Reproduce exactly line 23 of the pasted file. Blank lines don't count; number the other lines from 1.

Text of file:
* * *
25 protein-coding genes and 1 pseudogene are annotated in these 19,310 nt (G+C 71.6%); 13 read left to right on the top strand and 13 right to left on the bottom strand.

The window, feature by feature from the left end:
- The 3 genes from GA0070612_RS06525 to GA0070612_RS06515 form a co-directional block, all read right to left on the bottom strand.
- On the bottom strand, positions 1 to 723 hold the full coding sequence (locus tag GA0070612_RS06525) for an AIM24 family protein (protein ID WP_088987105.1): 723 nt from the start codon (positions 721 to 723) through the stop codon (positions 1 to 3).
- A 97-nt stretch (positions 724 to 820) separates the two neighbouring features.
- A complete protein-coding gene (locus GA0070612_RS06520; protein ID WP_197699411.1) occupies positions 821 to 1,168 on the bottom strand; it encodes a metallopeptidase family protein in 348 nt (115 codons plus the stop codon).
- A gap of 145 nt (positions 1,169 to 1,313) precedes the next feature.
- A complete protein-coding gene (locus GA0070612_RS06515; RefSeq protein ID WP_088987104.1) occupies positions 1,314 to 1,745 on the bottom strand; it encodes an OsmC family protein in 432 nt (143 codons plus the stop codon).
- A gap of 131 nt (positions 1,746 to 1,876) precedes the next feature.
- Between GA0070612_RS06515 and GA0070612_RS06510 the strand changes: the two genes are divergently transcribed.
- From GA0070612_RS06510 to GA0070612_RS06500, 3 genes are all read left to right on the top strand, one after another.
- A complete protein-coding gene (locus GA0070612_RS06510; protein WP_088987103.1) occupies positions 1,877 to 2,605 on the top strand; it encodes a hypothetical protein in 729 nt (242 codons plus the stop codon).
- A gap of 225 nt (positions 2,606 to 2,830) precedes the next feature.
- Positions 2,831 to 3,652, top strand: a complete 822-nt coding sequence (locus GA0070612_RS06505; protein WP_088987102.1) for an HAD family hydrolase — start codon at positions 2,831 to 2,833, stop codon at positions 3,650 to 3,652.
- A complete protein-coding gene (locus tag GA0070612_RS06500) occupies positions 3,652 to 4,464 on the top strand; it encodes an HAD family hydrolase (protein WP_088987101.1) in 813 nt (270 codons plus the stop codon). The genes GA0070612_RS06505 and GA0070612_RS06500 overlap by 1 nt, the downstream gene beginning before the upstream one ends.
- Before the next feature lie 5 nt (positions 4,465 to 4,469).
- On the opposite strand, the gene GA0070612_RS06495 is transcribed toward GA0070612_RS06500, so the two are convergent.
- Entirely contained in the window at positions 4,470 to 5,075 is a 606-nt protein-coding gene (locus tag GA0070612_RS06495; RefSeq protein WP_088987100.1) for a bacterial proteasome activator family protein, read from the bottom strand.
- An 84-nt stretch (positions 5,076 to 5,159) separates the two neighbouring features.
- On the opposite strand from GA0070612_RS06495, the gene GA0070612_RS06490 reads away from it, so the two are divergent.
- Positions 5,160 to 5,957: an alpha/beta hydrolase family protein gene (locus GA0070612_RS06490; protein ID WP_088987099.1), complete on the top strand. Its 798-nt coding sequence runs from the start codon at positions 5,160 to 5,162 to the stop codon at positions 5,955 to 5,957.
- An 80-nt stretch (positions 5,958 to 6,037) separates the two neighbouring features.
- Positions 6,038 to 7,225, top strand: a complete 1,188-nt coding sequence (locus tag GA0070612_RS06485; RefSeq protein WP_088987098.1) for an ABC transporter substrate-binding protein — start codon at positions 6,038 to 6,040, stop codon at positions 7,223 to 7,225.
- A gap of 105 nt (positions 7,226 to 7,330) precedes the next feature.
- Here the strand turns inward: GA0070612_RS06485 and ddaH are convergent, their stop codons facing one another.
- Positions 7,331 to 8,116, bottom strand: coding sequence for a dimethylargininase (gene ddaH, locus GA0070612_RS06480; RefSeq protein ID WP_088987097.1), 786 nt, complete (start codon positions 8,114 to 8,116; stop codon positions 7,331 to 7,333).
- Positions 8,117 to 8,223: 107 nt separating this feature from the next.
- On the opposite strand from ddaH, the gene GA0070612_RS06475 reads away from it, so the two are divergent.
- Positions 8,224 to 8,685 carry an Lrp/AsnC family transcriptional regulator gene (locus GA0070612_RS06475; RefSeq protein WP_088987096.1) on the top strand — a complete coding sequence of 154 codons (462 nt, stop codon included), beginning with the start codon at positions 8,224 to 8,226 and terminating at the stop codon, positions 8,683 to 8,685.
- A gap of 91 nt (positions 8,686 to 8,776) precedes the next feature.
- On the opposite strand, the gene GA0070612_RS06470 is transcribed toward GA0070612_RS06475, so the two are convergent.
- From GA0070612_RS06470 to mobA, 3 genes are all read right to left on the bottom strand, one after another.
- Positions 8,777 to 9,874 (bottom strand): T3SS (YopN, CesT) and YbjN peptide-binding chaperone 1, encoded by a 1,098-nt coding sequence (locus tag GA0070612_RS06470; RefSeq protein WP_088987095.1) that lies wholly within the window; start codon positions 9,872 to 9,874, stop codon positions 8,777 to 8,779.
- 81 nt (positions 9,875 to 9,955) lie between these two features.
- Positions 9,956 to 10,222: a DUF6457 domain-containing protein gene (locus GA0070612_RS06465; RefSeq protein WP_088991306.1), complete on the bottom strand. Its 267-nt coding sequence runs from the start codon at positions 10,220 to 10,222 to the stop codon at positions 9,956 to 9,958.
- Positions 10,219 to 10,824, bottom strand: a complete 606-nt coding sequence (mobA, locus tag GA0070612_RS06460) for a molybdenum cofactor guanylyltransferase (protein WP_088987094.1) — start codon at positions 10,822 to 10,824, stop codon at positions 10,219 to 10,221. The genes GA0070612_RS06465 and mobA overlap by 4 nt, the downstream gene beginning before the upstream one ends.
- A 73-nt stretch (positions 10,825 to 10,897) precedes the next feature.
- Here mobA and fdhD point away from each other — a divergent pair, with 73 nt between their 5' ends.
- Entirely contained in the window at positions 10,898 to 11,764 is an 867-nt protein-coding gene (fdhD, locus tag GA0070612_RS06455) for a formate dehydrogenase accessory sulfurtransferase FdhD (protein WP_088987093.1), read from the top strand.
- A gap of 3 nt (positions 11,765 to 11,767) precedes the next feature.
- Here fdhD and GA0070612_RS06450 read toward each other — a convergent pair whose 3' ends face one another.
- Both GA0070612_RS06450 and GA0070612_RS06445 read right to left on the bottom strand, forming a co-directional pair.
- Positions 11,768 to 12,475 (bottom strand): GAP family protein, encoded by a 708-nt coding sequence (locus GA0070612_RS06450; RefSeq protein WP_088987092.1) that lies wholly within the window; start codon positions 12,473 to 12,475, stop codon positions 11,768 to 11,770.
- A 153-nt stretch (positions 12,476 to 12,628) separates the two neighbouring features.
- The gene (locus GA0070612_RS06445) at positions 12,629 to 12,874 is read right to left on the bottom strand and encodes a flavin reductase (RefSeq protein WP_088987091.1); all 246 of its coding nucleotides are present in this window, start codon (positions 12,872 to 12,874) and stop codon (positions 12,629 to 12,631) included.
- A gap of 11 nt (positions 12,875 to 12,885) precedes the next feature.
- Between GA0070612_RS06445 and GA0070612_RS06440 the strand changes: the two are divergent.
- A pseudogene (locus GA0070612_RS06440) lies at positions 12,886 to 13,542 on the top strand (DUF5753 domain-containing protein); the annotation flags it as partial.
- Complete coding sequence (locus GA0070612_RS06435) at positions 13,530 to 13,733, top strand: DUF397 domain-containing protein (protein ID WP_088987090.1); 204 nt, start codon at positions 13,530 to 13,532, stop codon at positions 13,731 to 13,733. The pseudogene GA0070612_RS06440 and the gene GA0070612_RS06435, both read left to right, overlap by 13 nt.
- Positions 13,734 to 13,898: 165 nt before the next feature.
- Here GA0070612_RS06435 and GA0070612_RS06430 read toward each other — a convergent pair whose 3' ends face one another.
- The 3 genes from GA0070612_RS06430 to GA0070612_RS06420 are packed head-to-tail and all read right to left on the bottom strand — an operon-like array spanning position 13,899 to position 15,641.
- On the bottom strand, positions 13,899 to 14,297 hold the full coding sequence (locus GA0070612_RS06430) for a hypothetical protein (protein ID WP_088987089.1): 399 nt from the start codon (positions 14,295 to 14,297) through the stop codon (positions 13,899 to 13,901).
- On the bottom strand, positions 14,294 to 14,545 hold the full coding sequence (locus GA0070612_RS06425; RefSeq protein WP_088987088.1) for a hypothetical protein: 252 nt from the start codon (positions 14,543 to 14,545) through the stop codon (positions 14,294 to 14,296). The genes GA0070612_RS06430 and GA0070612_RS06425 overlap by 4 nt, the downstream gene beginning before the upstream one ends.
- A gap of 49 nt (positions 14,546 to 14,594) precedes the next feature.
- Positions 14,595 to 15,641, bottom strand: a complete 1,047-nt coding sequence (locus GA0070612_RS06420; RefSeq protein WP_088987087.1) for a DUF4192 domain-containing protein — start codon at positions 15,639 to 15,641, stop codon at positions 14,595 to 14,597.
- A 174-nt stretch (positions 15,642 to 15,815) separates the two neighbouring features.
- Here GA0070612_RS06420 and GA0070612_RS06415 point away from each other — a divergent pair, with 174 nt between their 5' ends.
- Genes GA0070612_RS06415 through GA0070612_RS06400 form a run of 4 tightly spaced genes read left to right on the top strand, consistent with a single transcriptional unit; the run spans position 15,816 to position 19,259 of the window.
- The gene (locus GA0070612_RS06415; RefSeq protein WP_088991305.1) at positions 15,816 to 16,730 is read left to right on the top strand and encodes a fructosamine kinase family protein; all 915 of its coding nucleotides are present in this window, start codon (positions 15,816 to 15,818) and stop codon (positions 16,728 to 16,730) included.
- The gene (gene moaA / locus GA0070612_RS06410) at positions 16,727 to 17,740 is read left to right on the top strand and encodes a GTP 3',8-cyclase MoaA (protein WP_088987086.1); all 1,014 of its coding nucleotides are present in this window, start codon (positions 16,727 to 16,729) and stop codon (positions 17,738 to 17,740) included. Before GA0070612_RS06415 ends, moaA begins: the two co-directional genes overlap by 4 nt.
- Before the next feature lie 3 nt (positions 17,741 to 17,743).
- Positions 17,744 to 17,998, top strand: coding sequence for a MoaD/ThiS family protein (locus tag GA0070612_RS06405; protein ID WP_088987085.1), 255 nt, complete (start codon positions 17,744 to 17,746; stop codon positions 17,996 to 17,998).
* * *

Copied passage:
- Positions 6,038 to 7,225, top strand: a complete 1,188-nt coding sequence (locus tag GA0070612_RS06485; RefSeq protein WP_088987098.1) for an ABC transporter substrate-binding protein — start codon at positions 6,038 to 6,040, stop codon at positions 7,223 to 7,225.